How long does a parcel of land need to be considered undesirable for commercial development for elected officials to act? For Southold Town, that number is right around 14 years. Let me state that again: This has been going on for 14 years.
Since 2005, no less than four well-informed and well-documented traffic and hamlet studies have flagged the area of Main Road in Mattituck as an area that cannot afford more commercial development, which would result in more dangerous traffic. The parcel on the corner of New Suffolk Avenue and the Main Road has been specifically flagged. The reasons that this parcel was flagged as a poor location for development — it’s a dangerous corner, too much traffic, not accessible by pedestrians, no space for adequate parking — are the same reasons that this is not a good location for a public park.
The Mattituck-Laurel Civic Association has been exhausting their concern over this parcel with Southold Town elected officials for years only to be “yessed” over and over, yet no action was taken. According to Southold Town elected officials, there was never an opportune time to purchase that parcel as it was “never for sale”, yet in the time between the 2005 traffic study and 2019 that parcel changed ownership several times. And when did town elected officials finally decide to act? When an application for a specific business was before the planning board.
Now, I would like to be clear, I am not in support of this business in this location.
I am not in support of a large “box” store in any of our hamlets. I am not in support of increasing traffic in an area that is already dangerous. But this is privately owned land that the owners purchased with certain legal rights intact. They are not asking for anything beyond what the town code allows. If this town wants to prevent a certain size of business or not allow certain types of businesses in a certain zone, it needs to be written in the code. For a decade the status quo has been using talking points in reelection campaigns stating they are working on updating the code to prevent situations like this from happening, but now we can see it was little more than empty talk.
A comprehensive plan has been languishing for over 10 years, and although it is finally completed and adopted, it is still not implemented. However, keep in mind the comp plan is not the be-all and end-all; it is just a guide, it is not law. Now, due to previous lack of action from our elected officials, we are in this situation that could’ve been avoided. Now this community is in a situation where the public is so desperate they are asking us to take away someone’s private property. The end doesn’t justify the means.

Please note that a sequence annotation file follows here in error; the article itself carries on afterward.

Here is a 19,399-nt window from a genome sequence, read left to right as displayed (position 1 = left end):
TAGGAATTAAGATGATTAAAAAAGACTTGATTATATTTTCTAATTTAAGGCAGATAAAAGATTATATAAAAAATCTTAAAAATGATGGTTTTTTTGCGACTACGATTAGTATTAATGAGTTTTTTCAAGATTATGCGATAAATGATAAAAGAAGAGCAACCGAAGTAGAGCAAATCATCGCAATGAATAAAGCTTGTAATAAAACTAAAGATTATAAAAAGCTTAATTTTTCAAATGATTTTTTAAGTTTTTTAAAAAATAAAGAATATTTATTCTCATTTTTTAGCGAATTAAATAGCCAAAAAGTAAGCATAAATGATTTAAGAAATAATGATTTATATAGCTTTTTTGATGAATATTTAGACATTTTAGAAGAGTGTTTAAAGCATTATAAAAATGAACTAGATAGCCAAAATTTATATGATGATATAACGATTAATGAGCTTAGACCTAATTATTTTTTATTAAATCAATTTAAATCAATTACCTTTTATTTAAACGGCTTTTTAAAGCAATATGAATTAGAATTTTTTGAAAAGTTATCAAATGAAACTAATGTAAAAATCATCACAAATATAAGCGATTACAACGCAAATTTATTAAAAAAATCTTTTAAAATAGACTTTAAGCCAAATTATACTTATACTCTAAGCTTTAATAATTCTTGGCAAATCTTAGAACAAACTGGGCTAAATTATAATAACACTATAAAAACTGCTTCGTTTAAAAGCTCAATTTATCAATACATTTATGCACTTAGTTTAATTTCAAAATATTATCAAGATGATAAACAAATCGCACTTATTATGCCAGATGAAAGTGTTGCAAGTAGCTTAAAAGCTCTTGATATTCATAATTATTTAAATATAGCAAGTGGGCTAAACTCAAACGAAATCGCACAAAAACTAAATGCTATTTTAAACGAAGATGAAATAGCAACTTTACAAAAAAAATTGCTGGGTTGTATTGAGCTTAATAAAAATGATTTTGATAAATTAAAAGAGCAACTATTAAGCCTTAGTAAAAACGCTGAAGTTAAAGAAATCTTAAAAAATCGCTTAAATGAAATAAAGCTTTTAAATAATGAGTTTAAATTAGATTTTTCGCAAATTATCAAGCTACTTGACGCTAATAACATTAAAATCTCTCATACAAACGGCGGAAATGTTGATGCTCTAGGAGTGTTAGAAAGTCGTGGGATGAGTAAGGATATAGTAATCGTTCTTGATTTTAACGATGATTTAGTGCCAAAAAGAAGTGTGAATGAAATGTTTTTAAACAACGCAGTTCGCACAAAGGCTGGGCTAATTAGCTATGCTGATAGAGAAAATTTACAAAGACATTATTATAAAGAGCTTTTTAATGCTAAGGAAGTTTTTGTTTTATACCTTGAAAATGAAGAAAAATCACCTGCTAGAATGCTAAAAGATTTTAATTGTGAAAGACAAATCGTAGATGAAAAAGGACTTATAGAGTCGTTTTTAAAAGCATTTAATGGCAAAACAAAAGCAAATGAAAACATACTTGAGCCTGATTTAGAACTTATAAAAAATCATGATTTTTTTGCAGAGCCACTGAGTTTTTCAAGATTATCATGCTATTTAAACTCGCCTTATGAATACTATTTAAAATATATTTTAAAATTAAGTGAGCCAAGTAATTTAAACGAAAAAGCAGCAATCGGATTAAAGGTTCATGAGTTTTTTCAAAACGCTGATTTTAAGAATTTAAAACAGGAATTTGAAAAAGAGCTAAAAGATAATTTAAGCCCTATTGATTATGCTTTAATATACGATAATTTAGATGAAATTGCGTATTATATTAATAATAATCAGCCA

I completely understand and see the desperation that the members of this community have and feel that this drastic action is the only thing they have left. I would like to express that I struggled with my decision and that I truly heard and empathize with residents’ concerns. I felt the weight that this decision holds and how big of an issue this is. As an elected official, part of what is required as a public servant is to see a larger picture beyond a single issue.
Perhaps this matter will help us come together to take the necessary action to ensure this doesn’t happen again. However, I can’t help but wonder, if this application had been filed by anyone but an outsider, if this business was owned and operated by a member of the “old boys club,” would the town still be seizing their private property? The use of eminent domain by Southold Town to take private property from an owner because it doesn’t like the family or their business model is a dangerous precedent to set.
I will not support the taking of the private property simply because this administration couldn’t get its act together. The future of development in Southold Town must be driven by updated, well-written code, a comprehensive plan, and an administration that will work to see it through.
Ms. Nappa is a member of the Southold Town Board.